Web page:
Are Sirius and XM Headed for the Altar?
It’s hard to know whether the universe of satellite radio companies is about to be cut in half. Is Sirius Radio boss Mel Karmazin’s talk about a merger between his company and XM Radio simply chatter or a prelude to a deal? Any union of the two intensely competitive satellite radio services would have to pass regulatory muster. Here’s a look at how the two satellite radio services stack up.
A Closer Look at Plunging Circulation
The new numbers released this week were bad enough for a newspaper industry that lost nearly 3% of its circulation in the last year. But when you factor in subscriber discounts, the economic picture gets worse. And the industry’s efforts to compensate for decreasing circulation with increasing online readership may not stand up to scrutiny.
Not Much Good News in the New Circulation Numbers
The new numbers for the newspaper industry are out, and they show another disheartening drop of nearly 3% in total average daily circulation. But the picture may be more complicated than the first impression. Not all papers are hurting, and many companies have trimmed questionable circulation. The industry also is boasting that, when online readers are included, overall readership is growing.
Papers Hope to Sell Print + Online Readers to Advertisers
Sandwiched between a declining print industry and an online universe still building economic momentum, newspaper companies are looking at combined Internet and newsprint readership as a new way of measuring audience. A big unanswered question is whether advertisers will agree that this is a more accurate way to count their potential customers.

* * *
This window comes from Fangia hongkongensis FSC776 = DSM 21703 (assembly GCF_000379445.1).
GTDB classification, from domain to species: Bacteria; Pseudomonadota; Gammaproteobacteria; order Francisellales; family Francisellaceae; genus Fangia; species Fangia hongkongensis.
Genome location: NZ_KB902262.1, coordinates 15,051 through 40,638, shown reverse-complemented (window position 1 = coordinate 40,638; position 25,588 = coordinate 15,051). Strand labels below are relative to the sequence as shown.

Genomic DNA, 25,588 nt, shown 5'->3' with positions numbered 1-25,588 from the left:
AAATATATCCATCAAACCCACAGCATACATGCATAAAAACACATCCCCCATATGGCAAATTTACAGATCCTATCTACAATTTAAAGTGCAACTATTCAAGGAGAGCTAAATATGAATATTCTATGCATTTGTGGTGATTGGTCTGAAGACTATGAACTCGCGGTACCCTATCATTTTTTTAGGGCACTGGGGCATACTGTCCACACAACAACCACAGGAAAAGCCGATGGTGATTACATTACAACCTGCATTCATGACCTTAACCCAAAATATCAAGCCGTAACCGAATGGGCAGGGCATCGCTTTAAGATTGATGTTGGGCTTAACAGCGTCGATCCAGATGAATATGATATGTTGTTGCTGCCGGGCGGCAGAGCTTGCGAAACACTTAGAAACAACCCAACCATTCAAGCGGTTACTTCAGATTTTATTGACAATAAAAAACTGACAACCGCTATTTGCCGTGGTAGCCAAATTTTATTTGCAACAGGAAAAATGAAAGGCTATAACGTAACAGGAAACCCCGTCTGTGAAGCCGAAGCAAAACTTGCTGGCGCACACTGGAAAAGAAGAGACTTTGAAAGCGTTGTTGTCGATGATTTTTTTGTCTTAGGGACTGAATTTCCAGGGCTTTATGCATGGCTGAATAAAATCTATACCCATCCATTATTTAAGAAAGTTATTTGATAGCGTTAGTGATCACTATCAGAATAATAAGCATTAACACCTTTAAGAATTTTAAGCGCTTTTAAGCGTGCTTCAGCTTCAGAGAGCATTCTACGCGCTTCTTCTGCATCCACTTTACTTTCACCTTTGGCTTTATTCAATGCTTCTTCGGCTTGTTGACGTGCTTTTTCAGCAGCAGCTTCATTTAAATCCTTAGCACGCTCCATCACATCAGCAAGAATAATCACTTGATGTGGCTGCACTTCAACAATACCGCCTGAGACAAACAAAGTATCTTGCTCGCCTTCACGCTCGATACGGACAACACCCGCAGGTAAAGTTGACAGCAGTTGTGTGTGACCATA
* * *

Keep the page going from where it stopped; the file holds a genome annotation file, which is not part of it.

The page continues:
Can “Newspaper Next” Help Revive Print Media?
Earlier this year, a research team led by a Harvard professor unveiled a strategy to help reverse the revenue and circulation ills of the newspaper industry and encourage it to reinvent itself. Some publications have reported early success in adopting the plan that asks readers: “What do you hire a newspaper to do for you?”
A New Day at the Newsweeklies?
Faced with declining circulation and softening ad pages the big newsweeklies are shaking things up. Both Time and Newsweek recently appointed new editors, and the former is changing its publication day and possibly pruning circulation. Are they in the midst of a mere tweaking, or is it the beginning of a major reinvention?